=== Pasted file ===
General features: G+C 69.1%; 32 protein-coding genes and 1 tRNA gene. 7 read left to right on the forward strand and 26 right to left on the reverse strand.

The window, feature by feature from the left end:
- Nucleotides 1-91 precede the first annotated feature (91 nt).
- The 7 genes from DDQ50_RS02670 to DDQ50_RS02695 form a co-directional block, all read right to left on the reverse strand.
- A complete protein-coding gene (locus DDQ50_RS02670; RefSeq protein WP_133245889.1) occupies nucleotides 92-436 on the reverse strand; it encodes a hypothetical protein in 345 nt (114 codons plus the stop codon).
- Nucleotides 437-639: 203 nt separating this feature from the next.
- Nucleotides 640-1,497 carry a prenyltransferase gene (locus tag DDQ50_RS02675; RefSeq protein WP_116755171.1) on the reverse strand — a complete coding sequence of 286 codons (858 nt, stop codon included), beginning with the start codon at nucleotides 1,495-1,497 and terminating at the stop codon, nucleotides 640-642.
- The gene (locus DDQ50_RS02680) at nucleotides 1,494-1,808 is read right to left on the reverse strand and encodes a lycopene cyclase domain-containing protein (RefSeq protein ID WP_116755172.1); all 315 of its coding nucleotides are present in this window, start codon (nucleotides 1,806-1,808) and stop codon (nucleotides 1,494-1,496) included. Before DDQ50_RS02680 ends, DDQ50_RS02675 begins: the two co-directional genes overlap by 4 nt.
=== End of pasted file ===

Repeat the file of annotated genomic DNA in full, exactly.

General features: G+C 69.1%; 32 protein-coding genes and 1 tRNA gene. 7 read left to right on the forward strand and 26 right to left on the reverse strand.

The window, feature by feature from the left end:
- Nucleotides 1-91 precede the first annotated feature (91 nt).
- The 7 genes from DDQ50_RS02670 to DDQ50_RS02695 form a co-directional block, all read right to left on the reverse strand.
- A complete protein-coding gene (locus DDQ50_RS02670; RefSeq protein WP_133245889.1) occupies nucleotides 92-436 on the reverse strand; it encodes a hypothetical protein in 345 nt (114 codons plus the stop codon).
- Nucleotides 437-639: 203 nt separating this feature from the next.
- Nucleotides 640-1,497 carry a prenyltransferase gene (locus tag DDQ50_RS02675; RefSeq protein WP_116755171.1) on the reverse strand — a complete coding sequence of 286 codons (858 nt, stop codon included), beginning with the start codon at nucleotides 1,495-1,497 and terminating at the stop codon, nucleotides 640-642.
- The gene (locus DDQ50_RS02680) at nucleotides 1,494-1,808 is read right to left on the reverse strand and encodes a lycopene cyclase domain-containing protein (RefSeq protein ID WP_116755172.1); all 315 of its coding nucleotides are present in this window, start codon (nucleotides 1,806-1,808) and stop codon (nucleotides 1,494-1,496) included. Before DDQ50_RS02680 ends, DDQ50_RS02675 begins: the two co-directional genes overlap by 4 nt.